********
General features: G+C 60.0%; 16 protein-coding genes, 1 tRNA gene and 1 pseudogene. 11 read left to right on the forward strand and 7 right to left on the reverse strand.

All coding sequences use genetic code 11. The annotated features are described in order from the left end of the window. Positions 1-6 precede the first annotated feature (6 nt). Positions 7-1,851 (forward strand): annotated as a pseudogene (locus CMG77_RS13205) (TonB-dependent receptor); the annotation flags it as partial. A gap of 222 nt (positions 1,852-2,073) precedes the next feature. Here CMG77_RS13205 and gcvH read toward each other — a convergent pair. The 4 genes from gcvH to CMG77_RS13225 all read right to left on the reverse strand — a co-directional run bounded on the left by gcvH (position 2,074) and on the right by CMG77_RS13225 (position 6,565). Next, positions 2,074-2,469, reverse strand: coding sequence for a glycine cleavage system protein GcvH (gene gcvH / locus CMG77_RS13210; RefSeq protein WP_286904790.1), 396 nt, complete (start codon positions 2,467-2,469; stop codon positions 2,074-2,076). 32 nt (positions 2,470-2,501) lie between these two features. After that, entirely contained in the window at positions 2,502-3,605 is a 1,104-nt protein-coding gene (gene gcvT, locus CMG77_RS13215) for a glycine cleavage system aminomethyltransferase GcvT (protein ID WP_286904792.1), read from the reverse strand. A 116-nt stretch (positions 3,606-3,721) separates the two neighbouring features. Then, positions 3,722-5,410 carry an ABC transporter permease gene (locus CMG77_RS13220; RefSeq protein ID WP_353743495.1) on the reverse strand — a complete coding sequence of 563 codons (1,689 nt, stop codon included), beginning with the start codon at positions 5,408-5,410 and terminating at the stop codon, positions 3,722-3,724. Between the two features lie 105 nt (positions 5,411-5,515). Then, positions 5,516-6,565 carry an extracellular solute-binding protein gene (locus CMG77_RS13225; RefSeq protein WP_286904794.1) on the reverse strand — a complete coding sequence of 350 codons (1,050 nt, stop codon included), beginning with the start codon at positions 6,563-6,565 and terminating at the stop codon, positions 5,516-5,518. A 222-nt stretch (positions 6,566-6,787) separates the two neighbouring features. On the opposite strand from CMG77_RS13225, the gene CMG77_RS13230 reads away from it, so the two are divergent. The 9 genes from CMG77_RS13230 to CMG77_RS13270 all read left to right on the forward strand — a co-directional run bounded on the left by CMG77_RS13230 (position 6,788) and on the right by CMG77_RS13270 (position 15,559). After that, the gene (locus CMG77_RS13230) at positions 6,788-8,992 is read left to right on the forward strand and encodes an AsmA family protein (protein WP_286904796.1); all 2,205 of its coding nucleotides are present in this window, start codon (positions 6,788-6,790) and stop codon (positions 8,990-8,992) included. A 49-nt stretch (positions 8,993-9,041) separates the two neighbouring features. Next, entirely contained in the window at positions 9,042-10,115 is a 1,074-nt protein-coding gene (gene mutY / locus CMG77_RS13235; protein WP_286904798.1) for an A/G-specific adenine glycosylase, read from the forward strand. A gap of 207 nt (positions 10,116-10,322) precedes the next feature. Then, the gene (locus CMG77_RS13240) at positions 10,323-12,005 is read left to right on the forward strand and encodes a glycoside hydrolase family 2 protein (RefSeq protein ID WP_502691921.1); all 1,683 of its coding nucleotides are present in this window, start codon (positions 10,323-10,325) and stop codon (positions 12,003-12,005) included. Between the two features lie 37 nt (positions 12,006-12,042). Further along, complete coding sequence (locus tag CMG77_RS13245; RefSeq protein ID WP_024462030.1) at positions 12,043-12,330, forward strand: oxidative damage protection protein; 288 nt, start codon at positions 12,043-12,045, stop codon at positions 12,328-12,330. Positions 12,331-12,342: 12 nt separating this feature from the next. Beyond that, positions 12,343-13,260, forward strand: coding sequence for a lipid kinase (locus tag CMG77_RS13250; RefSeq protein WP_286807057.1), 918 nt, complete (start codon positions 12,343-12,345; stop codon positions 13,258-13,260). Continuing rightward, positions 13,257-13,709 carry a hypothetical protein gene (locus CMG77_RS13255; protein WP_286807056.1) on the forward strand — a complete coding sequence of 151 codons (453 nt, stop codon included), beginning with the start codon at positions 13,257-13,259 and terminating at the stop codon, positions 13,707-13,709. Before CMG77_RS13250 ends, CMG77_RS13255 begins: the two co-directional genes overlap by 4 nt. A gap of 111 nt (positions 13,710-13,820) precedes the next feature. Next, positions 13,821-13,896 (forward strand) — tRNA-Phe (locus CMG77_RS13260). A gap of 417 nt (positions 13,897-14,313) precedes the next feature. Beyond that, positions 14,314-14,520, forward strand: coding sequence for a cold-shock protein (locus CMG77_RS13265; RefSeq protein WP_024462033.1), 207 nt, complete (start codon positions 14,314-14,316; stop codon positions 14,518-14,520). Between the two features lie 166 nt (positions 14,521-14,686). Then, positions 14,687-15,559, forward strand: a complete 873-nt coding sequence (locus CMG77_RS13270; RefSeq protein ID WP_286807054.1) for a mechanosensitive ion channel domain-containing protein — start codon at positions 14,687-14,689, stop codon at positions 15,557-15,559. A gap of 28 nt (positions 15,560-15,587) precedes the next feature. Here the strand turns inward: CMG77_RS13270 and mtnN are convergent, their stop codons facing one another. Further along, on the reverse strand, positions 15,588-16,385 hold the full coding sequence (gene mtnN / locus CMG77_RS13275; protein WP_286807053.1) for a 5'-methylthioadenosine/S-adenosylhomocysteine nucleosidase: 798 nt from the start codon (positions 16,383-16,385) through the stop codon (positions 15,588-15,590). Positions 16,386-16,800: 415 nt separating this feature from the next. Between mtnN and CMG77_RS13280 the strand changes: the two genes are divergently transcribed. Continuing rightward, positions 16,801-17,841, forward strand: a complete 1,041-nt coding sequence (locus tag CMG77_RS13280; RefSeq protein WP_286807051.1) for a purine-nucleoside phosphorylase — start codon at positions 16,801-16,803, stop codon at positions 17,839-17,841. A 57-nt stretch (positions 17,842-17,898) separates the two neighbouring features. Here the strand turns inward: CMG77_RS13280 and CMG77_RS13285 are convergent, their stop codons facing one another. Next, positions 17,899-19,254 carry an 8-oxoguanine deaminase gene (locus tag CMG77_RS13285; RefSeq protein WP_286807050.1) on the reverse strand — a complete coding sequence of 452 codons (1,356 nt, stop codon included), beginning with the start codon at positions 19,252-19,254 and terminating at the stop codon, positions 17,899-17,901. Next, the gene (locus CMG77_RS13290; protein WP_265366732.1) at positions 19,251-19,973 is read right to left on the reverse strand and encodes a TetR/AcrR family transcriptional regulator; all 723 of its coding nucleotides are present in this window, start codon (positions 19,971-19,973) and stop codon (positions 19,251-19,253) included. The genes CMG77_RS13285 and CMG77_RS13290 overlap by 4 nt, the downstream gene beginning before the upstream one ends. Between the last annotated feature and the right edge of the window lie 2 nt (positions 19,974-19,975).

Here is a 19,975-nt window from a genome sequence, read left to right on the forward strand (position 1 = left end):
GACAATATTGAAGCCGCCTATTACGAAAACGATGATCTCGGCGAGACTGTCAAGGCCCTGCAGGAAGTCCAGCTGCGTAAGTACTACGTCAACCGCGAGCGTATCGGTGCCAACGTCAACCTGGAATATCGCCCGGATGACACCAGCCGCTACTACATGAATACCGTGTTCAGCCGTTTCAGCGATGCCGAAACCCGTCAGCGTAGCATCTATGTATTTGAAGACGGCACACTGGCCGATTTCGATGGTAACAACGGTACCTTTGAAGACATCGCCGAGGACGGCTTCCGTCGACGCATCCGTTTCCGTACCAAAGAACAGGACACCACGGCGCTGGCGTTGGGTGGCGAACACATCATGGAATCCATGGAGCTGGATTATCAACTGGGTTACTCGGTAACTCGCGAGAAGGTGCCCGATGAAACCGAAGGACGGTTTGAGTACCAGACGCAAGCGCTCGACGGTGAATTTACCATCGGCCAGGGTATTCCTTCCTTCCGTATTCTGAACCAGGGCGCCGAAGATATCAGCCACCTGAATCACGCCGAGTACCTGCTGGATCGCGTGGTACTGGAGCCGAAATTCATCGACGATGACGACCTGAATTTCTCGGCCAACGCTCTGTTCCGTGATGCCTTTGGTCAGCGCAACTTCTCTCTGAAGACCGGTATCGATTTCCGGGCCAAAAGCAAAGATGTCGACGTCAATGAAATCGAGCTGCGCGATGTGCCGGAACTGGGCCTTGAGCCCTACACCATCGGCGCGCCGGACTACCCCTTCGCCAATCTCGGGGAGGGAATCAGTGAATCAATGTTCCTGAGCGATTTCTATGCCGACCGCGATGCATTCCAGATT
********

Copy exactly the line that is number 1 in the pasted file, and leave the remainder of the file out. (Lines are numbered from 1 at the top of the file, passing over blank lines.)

General features: G+C 60.0%; 16 protein-coding genes, 1 tRNA gene and 1 pseudogene. 11 read left to right on the forward strand and 7 right to left on the reverse strand.